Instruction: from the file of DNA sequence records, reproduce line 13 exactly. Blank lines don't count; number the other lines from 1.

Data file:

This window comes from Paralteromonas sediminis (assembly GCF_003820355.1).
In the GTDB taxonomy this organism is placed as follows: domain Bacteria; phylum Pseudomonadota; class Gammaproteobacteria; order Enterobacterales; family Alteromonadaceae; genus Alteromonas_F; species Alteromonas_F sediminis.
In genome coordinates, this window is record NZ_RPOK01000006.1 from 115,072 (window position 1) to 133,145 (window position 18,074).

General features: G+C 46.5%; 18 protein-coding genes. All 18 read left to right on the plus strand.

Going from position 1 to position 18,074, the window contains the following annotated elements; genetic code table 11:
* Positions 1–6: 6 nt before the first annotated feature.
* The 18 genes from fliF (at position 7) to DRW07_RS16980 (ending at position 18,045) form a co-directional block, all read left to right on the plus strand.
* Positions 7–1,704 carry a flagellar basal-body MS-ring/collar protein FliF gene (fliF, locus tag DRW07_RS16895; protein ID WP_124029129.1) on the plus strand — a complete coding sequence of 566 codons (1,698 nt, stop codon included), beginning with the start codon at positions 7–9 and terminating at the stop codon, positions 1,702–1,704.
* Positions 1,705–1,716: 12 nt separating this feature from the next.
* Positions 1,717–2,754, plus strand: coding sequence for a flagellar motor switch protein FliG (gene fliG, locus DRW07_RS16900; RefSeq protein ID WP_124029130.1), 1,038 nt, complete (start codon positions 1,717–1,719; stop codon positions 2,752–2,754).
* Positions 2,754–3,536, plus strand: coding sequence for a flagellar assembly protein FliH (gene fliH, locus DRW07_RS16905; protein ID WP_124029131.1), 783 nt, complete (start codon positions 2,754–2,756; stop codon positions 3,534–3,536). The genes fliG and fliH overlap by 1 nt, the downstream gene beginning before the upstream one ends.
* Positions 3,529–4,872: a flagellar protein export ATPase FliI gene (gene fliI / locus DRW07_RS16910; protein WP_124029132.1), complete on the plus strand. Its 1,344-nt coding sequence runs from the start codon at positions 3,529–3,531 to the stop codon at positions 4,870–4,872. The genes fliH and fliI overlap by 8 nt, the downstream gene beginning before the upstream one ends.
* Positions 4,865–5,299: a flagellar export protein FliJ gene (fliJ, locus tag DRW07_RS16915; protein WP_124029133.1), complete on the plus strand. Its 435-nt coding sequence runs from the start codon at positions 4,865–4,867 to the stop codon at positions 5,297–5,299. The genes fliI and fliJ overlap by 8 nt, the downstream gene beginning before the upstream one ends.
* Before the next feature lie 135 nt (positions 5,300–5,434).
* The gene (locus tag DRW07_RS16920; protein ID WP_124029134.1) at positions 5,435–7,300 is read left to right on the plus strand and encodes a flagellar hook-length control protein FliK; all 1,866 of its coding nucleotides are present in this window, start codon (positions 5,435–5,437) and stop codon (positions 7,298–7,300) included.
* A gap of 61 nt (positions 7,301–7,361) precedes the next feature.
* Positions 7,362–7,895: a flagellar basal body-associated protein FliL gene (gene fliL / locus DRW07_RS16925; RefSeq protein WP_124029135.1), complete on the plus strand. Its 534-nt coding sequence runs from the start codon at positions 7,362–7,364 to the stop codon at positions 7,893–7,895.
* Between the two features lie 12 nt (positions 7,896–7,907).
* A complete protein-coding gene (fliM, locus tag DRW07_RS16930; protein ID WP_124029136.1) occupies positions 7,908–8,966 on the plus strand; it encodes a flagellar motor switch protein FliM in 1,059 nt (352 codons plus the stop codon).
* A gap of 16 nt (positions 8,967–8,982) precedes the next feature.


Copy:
* Positions 4,865–5,299: a flagellar export protein FliJ gene (fliJ, locus tag DRW07_RS16915; protein WP_124029133.1), complete on the plus strand. Its 435-nt coding sequence runs from the start codon at positions 4,865–4,867 to the stop codon at positions 5,297–5,299. The genes fliI and fliJ overlap by 8 nt, the downstream gene beginning before the upstream one ends.